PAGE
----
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Ireland's PTSB says early NatWest talks 'encouraging'

Padraic Halpin
·2-min read
Ireland's PTSB says early NatWest talks 'encouraging'

By Padraic Halpin

DUBLIN (Reuters) - Ireland's Permanent TSB has had encouraging talks with NatWest to buy some of its Irish assets, PTSB's chief executive said on Wednesday after the mortgage lender reported a 2020 loss before tax of 166 million euros ($201 million).

PTSB said last month it was in early talks with NatWest to purchase mortgage and small- and medium-size business loans, branches and customer deposits, as the British lender winds down its Ulster Bank business in the Irish Republic.

The 75% state-owned PTSB would become the clear third-largest bank in Ireland if it concludes the deal, offering greater competition to the country's two dominant lenders, Allied Irish Banks and Bank of Ireland.

PTSB is in talks to acquire a "significant majority" of Ulster's 14 billion euro mortgage book, around 700 million euros of SME loans and some of its 88 branches, a source familiar with the process told Reuters last month.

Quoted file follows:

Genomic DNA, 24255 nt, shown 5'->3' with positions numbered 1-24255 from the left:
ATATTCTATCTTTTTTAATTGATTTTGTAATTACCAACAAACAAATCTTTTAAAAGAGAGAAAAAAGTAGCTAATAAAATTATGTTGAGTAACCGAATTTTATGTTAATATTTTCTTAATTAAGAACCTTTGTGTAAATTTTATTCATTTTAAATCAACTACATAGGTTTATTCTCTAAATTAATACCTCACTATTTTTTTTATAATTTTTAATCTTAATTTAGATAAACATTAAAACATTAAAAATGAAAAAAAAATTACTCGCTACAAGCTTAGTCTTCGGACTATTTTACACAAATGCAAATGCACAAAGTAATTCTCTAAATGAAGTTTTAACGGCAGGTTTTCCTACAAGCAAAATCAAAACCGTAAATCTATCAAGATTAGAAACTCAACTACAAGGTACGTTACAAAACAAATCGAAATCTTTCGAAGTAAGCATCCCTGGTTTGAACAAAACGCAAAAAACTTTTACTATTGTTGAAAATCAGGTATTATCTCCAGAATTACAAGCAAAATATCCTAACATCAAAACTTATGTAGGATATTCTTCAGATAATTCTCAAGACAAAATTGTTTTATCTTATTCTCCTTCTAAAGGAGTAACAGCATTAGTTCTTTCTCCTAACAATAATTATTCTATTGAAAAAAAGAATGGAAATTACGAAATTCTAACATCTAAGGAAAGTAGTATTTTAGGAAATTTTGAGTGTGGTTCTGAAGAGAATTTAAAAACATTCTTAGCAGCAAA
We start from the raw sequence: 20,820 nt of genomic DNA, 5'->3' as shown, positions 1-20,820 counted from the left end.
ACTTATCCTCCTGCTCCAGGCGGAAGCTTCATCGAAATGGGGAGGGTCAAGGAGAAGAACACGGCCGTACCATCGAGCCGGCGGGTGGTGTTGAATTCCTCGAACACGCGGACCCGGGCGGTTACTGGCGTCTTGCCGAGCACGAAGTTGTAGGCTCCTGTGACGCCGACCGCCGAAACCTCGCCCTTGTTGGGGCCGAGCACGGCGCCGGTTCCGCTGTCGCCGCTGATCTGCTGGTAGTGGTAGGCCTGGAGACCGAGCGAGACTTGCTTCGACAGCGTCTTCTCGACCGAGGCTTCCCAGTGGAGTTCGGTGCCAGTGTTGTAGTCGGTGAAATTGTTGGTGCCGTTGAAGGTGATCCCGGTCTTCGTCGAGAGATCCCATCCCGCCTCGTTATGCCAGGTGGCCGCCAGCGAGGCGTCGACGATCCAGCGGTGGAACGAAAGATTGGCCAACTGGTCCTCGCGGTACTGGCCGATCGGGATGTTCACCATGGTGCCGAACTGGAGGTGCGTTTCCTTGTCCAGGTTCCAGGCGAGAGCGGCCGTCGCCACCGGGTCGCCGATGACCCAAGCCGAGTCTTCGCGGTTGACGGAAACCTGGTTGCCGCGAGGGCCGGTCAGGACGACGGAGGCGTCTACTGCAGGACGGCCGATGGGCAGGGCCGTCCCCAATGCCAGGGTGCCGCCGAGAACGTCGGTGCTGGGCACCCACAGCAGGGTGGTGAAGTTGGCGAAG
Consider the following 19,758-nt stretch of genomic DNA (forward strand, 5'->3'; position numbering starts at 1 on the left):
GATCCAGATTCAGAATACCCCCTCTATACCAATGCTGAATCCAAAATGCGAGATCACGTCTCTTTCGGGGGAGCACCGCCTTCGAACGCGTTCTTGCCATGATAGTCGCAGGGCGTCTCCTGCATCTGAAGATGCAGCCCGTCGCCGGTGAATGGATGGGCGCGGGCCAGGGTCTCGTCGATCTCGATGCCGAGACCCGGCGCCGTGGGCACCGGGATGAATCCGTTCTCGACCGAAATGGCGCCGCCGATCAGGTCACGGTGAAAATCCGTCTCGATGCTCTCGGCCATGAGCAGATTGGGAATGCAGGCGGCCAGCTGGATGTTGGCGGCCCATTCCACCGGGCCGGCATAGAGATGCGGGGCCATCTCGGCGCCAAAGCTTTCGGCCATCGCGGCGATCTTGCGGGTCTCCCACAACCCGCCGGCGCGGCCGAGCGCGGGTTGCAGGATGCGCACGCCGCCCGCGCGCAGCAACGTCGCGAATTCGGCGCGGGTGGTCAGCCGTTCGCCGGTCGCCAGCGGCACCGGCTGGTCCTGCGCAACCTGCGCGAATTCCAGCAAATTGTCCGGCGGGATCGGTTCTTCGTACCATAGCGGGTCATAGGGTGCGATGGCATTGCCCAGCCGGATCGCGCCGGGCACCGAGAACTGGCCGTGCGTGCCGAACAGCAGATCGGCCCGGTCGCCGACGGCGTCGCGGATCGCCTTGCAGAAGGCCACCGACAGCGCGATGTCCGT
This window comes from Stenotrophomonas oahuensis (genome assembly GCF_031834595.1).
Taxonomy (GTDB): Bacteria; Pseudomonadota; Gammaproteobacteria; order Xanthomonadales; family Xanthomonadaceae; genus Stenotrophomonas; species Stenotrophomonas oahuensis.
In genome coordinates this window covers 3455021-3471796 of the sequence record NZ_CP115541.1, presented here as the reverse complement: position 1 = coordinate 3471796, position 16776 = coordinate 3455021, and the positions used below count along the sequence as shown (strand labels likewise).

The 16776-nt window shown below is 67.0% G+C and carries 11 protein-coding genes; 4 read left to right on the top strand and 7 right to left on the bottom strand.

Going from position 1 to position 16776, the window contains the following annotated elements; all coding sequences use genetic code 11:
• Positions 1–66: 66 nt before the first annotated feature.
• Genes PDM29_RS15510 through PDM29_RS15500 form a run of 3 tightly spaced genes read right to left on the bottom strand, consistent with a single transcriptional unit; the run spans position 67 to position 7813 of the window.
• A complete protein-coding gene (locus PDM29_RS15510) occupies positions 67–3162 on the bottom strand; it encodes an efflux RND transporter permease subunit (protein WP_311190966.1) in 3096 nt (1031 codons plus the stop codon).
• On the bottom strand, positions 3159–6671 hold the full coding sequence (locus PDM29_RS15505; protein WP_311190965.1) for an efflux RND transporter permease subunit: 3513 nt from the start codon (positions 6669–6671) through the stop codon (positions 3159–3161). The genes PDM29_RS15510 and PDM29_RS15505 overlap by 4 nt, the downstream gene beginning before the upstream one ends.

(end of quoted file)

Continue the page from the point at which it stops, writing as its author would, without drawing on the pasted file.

That would almost double PTSB's mortgage loan book and transform its nascent SME business.

"I'm encouraged by the engagement so far and it does bode well for the coming months," CEO Eamonn Crowley told a news briefing on Wednesday, saying he has had a number of meetings with his counterpart at Ulster Bank since its decision to leave.

Crowley said the shape of a deal could take weeks or months to agree and that if the bank receives the support of shareholders, a legal agreement could be in place by the end of the year.

PTSB set aside 155 million euros last year to "prudently" cover likely loan losses arising from COVID-19 lockdowns, although a strong second half limited a year-on-year drop in new lending to 15% and not the 40-50% it feared last May.

While strong mortgage lending so far in 2021 followed a big jump in applications from July to December, the bank cautioned that the outlook remained uncertain.

Its fully loaded core Tier 1 capital ratio stood at 14.6% at the end of last year.

($1 = 0.8270 euros)

(Reporting by Padraic Halpin; editing by Jason Neely and Bernadette Baum)